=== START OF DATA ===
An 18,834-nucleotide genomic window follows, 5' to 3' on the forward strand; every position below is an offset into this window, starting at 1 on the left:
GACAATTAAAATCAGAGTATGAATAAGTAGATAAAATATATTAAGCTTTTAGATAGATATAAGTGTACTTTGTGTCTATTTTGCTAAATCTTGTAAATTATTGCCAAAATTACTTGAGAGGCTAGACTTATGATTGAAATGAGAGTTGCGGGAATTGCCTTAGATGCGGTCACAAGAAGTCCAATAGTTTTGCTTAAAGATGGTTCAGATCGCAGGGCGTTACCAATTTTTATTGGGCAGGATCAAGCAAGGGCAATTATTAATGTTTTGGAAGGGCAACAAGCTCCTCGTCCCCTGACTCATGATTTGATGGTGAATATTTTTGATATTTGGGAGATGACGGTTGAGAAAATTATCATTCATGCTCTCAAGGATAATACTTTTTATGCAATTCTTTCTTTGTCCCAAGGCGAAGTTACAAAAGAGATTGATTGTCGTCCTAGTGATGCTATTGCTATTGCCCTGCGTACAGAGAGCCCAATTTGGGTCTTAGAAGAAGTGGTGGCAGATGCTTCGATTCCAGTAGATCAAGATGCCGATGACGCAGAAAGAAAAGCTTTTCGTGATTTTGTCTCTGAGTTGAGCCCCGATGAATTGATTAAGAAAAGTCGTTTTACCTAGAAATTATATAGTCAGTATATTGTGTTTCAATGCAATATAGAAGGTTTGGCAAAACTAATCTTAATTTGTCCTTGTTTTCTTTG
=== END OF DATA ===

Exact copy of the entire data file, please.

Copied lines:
An 18,834-nucleotide genomic window follows, 5' to 3' on the forward strand; every position below is an offset into this window, starting at 1 on the left:
GACAATTAAAATCAGAGTATGAATAAGTAGATAAAATATATTAAGCTTTTAGATAGATATAAGTGTACTTTGTGTCTATTTTGCTAAATCTTGTAAATTATTGCCAAAATTACTTGAGAGGCTAGACTTATGATTGAAATGAGAGTTGCGGGAATTGCCTTAGATGCGGTCACAAGAAGTCCAATAGTTTTGCTTAAAGATGGTTCAGATCGCAGGGCGTTACCAATTTTTATTGGGCAGGATCAAGCAAGGGCAATTATTAATGTTTTGGAAGGGCAACAAGCTCCTCGTCCCCTGACTCATGATTTGATGGTGAATATTTTTGATATTTGGGAGATGACGGTTGAGAAAATTATCATTCATGCTCTCAAGGATAATACTTTTTATGCAATTCTTTCTTTGTCCCAAGGCGAAGTTACAAAAGAGATTGATTGTCGTCCTAGTGATGCTATTGCTATTGCCCTGCGTACAGAGAGCCCAATTTGGGTCTTAGAAGAAGTGGTGGCAGATGCTTCGATTCCAGTAGATCAAGATGCCGATGACGCAGAAAGAAAAGCTTTTCGTGATTTTGTCTCTGAGTTGAGCCCCGATGAATTGATTAAGAAAAGTCGTTTTACCTAGAAATTATATAGTCAGTATATTGTGTTTCAATGCAATATAGAAGGTTTGGCAAAACTAATCTTAATTTGTCCTTGTTTTCTTTG